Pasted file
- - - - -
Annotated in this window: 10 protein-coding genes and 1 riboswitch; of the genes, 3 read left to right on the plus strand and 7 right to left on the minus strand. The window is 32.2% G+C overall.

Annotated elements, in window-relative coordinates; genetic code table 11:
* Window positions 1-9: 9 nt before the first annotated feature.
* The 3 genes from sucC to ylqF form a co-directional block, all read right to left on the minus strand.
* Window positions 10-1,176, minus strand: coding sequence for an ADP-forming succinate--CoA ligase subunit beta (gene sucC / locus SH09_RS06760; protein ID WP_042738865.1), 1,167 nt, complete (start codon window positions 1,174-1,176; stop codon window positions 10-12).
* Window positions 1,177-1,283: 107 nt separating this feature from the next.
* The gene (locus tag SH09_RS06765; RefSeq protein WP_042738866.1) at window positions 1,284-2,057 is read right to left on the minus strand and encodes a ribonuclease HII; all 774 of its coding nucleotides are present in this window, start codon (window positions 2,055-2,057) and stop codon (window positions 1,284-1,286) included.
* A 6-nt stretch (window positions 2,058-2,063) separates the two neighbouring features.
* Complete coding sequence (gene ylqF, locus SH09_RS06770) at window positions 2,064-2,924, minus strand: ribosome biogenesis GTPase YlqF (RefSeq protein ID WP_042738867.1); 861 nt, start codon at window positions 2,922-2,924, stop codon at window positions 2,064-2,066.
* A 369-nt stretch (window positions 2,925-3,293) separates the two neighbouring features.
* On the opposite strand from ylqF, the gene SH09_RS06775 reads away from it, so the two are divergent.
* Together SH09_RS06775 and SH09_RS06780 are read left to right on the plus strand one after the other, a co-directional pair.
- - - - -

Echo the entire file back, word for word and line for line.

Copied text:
Annotated in this window: 10 protein-coding genes and 1 riboswitch; of the genes, 3 read left to right on the plus strand and 7 right to left on the minus strand. The window is 32.2% G+C overall.

Annotated elements, in window-relative coordinates; genetic code table 11:
* Window positions 1-9: 9 nt before the first annotated feature.
* The 3 genes from sucC to ylqF form a co-directional block, all read right to left on the minus strand.
* Window positions 10-1,176, minus strand: coding sequence for an ADP-forming succinate--CoA ligase subunit beta (gene sucC / locus SH09_RS06760; protein ID WP_042738865.1), 1,167 nt, complete (start codon window positions 1,174-1,176; stop codon window positions 10-12).
* Window positions 1,177-1,283: 107 nt separating this feature from the next.
* The gene (locus tag SH09_RS06765; RefSeq protein WP_042738866.1) at window positions 1,284-2,057 is read right to left on the minus strand and encodes a ribonuclease HII; all 774 of its coding nucleotides are present in this window, start codon (window positions 2,055-2,057) and stop codon (window positions 1,284-1,286) included.
* A 6-nt stretch (window positions 2,058-2,063) separates the two neighbouring features.
* Complete coding sequence (gene ylqF, locus SH09_RS06770) at window positions 2,064-2,924, minus strand: ribosome biogenesis GTPase YlqF (RefSeq protein ID WP_042738867.1); 861 nt, start codon at window positions 2,922-2,924, stop codon at window positions 2,064-2,066.
* A 369-nt stretch (window positions 2,925-3,293) separates the two neighbouring features.
* On the opposite strand from ylqF, the gene SH09_RS06775 reads away from it, so the two are divergent.
* Together SH09_RS06775 and SH09_RS06780 are read left to right on the plus strand one after the other, a co-directional pair.